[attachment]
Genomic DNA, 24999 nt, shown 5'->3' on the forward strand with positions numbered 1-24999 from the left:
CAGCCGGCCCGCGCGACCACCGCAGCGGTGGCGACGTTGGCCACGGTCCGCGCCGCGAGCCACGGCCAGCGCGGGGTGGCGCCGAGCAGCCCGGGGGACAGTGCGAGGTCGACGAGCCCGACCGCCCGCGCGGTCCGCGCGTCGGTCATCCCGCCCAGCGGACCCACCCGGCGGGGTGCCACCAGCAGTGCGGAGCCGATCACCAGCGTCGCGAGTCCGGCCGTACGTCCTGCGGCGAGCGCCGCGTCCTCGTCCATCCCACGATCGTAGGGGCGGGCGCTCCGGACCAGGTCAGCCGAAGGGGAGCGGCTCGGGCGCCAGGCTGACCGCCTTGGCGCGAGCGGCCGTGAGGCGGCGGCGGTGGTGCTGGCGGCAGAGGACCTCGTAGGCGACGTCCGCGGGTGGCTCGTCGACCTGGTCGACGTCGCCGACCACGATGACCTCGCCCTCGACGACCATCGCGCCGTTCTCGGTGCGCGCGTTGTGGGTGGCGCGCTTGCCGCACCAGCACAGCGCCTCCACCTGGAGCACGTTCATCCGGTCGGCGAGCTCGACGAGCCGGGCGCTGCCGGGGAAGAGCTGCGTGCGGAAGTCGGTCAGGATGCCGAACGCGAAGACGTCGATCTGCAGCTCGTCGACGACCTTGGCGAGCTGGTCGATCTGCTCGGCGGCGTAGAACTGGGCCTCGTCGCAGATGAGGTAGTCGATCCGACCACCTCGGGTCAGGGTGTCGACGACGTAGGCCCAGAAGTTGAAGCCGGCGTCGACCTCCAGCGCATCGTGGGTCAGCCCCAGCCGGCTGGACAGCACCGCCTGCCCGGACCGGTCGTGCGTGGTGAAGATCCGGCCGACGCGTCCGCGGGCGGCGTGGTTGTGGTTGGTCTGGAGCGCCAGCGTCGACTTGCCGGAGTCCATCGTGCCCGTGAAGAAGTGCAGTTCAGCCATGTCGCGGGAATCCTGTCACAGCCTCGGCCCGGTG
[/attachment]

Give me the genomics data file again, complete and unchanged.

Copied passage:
Genomic DNA, 24999 nt, shown 5'->3' on the forward strand with positions numbered 1-24999 from the left:
CAGCCGGCCCGCGCGACCACCGCAGCGGTGGCGACGTTGGCCACGGTCCGCGCCGCGAGCCACGGCCAGCGCGGGGTGGCGCCGAGCAGCCCGGGGGACAGTGCGAGGTCGACGAGCCCGACCGCCCGCGCGGTCCGCGCGTCGGTCATCCCGCCCAGCGGACCCACCCGGCGGGGTGCCACCAGCAGTGCGGAGCCGATCACCAGCGTCGCGAGTCCGGCCGTACGTCCTGCGGCGAGCGCCGCGTCCTCGTCCATCCCACGATCGTAGGGGCGGGCGCTCCGGACCAGGTCAGCCGAAGGGGAGCGGCTCGGGCGCCAGGCTGACCGCCTTGGCGCGAGCGGCCGTGAGGCGGCGGCGGTGGTGCTGGCGGCAGAGGACCTCGTAGGCGACGTCCGCGGGTGGCTCGTCGACCTGGTCGACGTCGCCGACCACGATGACCTCGCCCTCGACGACCATCGCGCCGTTCTCGGTGCGCGCGTTGTGGGTGGCGCGCTTGCCGCACCAGCACAGCGCCTCCACCTGGAGCACGTTCATCCGGTCGGCGAGCTCGACGAGCCGGGCGCTGCCGGGGAAGAGCTGCGTGCGGAAGTCGGTCAGGATGCCGAACGCGAAGACGTCGATCTGCAGCTCGTCGACGACCTTGGCGAGCTGGTCGATCTGCTCGGCGGCGTAGAACTGGGCCTCGTCGCAGATGAGGTAGTCGATCCGACCACCTCGGGTCAGGGTGTCGACGACGTAGGCCCAGAAGTTGAAGCCGGCGTCGACCTCCAGCGCATCGTGGGTCAGCCCCAGCCGGCTGGACAGCACCGCCTGCCCGGACCGGTCGTGCGTGGTGAAGATCCGGCCGACGCGTCCGCGGGCGGCGTGGTTGTGGTTGGTCTGGAGCGCCAGCGTCGACTTGCCGGAGTCCATCGTGCCCGTGAAGAAGTGCAGTTCAGCCATGTCGCGGGAATCCTGTCACAGCCTCGGCCCGGTG